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Hyperthermia (Thermotherapy)

Hyperthermia, also called thermal therapy or thermotherapy, is a type of treatment during which body tissue is exposed to high temperatures of up to 113ºF. It is theorized to damage and kill cancer cells or to make cancer cells more sensitive to the effects of radiation and certain anticancer drugs.

By killing cancer cells and damaging proteins and structures within cells, hyperthermia may shrink tumors. [1]

Localized hyperthermia treatment is a cancer treatment method with a simple basic principle: If a temperature elevation to 104ºF can be maintained for one hour within a cancer tumor, the cancer cells will be destroyed. [2]


Primary malignant tumors have poor blood circulation which makes them more sensitive to temperature changes. In localized hyperthermia heat is applied to a small area, such as a tumor, using different techniques which deliver energy to heat the tumor. These various types of energy may include microwave, radiofrequency, and ultrasound. Depending on the tumor location, there are several approaches to local hyperthermia:

According to the National Cancer Institute (National Institutes of Health), hyperthermia — a procedure in which body tissue is exposed to high temperatures (up to 113ºF) — is under investigation to assess its effectiveness in the treatment of cancer.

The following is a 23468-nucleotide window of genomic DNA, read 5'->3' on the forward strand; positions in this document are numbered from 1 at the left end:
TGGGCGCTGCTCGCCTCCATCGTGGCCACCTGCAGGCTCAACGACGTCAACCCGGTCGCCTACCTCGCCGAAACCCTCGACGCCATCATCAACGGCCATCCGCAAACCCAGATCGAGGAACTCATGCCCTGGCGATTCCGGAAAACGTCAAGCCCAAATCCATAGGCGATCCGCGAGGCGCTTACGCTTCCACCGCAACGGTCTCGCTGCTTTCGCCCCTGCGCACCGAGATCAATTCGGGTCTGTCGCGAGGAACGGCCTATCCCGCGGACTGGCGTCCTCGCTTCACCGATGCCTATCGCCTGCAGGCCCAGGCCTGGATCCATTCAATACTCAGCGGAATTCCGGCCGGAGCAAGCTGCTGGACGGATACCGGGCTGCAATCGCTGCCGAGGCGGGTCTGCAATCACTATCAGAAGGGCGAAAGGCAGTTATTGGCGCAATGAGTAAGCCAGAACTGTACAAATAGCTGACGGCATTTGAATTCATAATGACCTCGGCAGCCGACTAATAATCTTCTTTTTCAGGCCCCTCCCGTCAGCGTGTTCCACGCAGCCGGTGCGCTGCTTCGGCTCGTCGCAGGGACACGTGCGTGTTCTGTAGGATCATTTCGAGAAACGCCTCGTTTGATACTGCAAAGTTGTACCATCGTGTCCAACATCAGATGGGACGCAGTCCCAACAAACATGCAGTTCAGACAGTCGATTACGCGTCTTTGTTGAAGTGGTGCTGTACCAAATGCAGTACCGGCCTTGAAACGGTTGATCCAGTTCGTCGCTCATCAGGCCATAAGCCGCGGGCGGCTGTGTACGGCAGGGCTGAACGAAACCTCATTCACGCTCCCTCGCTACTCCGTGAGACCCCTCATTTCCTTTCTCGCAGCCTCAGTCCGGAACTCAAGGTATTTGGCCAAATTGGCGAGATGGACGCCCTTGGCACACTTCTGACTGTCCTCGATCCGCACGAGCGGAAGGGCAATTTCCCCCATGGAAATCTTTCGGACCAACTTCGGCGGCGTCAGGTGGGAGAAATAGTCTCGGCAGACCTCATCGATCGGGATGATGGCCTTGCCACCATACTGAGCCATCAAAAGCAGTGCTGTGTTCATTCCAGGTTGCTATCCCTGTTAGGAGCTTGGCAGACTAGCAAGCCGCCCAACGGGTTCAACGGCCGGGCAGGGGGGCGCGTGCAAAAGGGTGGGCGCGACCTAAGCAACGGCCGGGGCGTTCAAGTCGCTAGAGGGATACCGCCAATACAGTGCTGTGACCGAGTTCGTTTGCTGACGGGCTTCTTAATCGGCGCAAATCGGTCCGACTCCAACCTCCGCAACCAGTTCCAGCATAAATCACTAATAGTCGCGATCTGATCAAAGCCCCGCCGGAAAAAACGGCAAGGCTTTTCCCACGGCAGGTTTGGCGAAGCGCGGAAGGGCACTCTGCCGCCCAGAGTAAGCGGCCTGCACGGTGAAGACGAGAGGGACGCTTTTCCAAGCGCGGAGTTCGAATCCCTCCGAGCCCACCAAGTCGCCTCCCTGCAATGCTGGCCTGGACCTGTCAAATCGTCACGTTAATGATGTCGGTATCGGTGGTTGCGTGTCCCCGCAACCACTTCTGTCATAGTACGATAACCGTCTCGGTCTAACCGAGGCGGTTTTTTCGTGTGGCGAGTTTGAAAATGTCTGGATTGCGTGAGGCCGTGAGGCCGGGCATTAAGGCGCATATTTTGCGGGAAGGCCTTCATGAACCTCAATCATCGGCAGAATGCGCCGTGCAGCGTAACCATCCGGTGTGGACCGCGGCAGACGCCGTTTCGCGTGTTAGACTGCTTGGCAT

Scientists think heat may help shrink tumors by damaging cells or depriving them of substances they need to live. They are studying local, regional, and whole-body hyperthermia, using external and internal heating devices.

In conventional approaches, hyperthermia is almost always used with other forms of therapy (radiation therapy, chemotherapy, and biological therapy) to try to increase their effectiveness.

This is dissimilar to the approach used at Hope4Cancer, where hyperthermia is combined with non-toxic alternative treatments to provide a safe and effective approach against cancer.

It is known that heating areas of the body that contain cancer or heating the tumor itself, may help kill cancer cells. This treatment exposes the body tissue to high temperatures, between 104º-113ºF (40°-45°C), without harming surrounding healthy tissue. The normal body temperature is 98.6 ºF (37°C).

Most normal tissues are not damaged during hyperthermia if the temperature remains under 111°F. However, due to regional differences in tissue characteristics, higher temperatures may occur in various spots. This can result in burns, blisters, discomfort, or pain. [2]

Many clinical trials are being conducted to evaluate the effectiveness of hyperthermia. Some trials continue to research hyperthermia in combination with other therapies for the treatment of different cancers. Other studies focus on improving hyperthermia techniques.

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  1. National Cancer Institute —

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